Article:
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Almost a third of what Cardiffians ‘recycle’ actually burned in an incinerator

25 Jun 2021 3 minute read
Viridor energy from waste incinerator Trident Park, Cardiff. Picture by Charos Pix (CC BY-NC-SA 2.0).

Alex Seabrook, local democracy reporter

Almost a third of what residents in Cardiff put in their recycling is burned in an incinerator in Splott instead of getting recycled.

According to new figures, 30% of the rubbish put in green bags is sent to the Viridor energy-from-waste incinerator.

Cardiff council said the reason was due to residents putting the wrong rubbish in recycling bags, contaminating the materials that could otherwise be recycled.

But this raises questions about how Cardiff recycles, known as ‘co-mingling’, rather than how nearby councils recycle, known as ‘source-separation’ — which reduces contamination.

The figures were revealed in responding to a written question from Cllr Lyn Hudson, during a full council meeting on Thursday, June 24.

Cllr Michael Michael, cabinet member for clean streets, recycling and environment, said residents were putting “incorrect materials” in with their recycling.

He said: “Following the processing of co-mingled recycling at the Materials Recovery Facility, approximately 30% of the material goes to the energy from waste facility for incineration, as a result of contamination caused by residents placing incorrect materials within their co-mingled recycling.”


Recycling bags, after getting picked up from people’s homes, get driven to a Materials Recovery Facility, where workers sort through the rubbish inside the bags. This includes separating everything that can be recycled from the materials that can’t.

The material that can be recycled is sold to producers who eventually turn it into new products. The domestic market however is small, and quite a lot gets sent abroad.

The material that cannot be recycled is sent to the Viridor incinerator in Splott, where it is burned to generate energy. The incinerator, which can be seen from the Eastern Bay Link road, opened in 2014 and processes 350,000 tonnes of rubbish a year, generating 250 gWh.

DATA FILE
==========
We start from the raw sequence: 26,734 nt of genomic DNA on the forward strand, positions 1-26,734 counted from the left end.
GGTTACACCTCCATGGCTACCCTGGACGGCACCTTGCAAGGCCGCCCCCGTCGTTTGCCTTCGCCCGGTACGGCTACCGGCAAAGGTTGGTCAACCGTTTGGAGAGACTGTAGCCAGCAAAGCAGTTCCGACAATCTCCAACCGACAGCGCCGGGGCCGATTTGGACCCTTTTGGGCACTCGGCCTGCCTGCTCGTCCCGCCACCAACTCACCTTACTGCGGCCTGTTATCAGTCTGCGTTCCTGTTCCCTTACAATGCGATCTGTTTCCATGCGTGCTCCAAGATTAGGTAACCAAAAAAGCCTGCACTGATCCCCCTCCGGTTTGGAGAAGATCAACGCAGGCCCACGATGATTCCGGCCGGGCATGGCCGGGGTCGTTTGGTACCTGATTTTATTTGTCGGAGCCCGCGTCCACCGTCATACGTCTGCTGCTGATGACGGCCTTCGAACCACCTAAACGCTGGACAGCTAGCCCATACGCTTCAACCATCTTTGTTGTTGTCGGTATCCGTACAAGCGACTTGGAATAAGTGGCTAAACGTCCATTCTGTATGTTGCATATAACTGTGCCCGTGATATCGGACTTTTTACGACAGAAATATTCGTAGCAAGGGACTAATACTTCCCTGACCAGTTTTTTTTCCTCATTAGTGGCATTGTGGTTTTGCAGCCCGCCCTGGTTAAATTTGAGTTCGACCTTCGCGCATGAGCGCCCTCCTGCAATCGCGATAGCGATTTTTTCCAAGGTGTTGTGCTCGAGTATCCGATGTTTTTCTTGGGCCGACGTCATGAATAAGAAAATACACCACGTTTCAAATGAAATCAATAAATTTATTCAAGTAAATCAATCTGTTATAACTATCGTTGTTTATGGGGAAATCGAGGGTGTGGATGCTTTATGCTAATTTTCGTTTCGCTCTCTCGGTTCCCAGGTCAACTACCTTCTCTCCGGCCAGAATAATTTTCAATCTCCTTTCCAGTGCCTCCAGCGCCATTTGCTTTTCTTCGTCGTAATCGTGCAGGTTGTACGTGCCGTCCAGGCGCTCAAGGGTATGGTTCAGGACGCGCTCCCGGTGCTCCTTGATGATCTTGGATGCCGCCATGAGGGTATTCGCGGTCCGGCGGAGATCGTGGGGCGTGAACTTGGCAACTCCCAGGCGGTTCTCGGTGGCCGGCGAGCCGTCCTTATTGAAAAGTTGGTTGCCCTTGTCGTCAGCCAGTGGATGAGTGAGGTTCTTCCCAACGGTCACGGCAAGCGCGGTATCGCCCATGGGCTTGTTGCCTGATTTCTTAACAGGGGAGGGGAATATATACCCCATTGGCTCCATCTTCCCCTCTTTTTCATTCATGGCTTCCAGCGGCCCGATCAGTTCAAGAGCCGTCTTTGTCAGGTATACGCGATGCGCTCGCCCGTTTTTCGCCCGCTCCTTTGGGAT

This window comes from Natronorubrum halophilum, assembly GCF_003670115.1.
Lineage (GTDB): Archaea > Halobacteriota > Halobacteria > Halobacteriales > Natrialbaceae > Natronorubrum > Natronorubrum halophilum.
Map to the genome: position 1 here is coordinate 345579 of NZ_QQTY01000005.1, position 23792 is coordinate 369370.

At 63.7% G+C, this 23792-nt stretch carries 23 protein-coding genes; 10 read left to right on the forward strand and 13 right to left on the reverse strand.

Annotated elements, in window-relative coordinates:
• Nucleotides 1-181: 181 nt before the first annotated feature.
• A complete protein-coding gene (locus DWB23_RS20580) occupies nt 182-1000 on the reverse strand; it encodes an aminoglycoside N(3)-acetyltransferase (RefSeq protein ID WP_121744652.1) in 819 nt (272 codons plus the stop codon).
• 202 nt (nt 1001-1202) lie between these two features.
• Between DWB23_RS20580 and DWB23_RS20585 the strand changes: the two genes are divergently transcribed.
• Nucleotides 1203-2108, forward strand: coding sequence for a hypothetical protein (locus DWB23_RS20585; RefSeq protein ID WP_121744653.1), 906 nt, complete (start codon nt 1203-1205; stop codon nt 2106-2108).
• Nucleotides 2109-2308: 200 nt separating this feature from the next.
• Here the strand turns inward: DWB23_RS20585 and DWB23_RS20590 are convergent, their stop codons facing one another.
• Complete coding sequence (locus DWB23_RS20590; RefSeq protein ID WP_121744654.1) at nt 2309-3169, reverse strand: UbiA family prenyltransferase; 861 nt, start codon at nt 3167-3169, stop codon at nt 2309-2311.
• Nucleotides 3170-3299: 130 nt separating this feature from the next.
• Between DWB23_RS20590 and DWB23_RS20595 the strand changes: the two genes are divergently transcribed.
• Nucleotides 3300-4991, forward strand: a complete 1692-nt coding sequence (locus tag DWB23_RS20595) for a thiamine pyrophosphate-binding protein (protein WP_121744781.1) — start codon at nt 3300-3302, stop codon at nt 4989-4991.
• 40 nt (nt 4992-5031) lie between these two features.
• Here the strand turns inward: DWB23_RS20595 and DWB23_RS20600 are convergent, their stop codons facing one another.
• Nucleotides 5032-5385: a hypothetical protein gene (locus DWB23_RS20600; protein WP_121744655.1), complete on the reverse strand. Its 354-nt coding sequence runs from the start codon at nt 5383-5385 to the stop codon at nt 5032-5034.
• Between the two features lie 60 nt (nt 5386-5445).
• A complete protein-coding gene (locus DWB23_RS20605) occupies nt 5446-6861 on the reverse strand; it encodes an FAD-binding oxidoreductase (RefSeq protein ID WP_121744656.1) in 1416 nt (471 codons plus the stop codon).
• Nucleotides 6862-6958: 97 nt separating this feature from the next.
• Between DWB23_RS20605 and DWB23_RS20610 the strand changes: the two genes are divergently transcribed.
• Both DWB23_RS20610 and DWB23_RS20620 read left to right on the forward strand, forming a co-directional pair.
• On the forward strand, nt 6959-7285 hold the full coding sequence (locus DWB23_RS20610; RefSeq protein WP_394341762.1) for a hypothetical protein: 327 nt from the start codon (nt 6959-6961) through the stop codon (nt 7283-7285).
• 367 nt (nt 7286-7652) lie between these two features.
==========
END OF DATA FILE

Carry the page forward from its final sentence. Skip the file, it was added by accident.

Environmental campaigners Extinction Rebellion last year blockaded the Viridor incinerator, raising concerns about how its emissions contribute to climate change and air pollution, as much of the rubbish it burns is made of plastic. Burning waste however diverts it from landfill.

Cardiff council still offers a recycling service to residents called ‘co-mingling’, where all rubbish that can be recycled is mixed together in a single green bag. Workers then later separate the rubbish. This method is seen to increase how much people recycle.

But many other council areas, including neighbouring Newport and the Vale of Glamorgan, have now switched to ‘source-separation’, where residents put different types of rubbish into different containers, including glass, plastic and paper. This reduces contamination rates.

Last November, council bosses said they were in the early stages of planning to roll out separate glass collections across the whole of Cardiff, following a successful trial in some areas. This sees glass bottles and jars placed in a separate container to the green bags.

Residents can reduce the risk of contaminating recycling by only putting the correct rubbish in their green bags: some plastic, paper and card, glass, cans, cardboard and aerosols. Polystyrene packing, takeaway trays, plastic bags and crisp packets shouldn’t go in.

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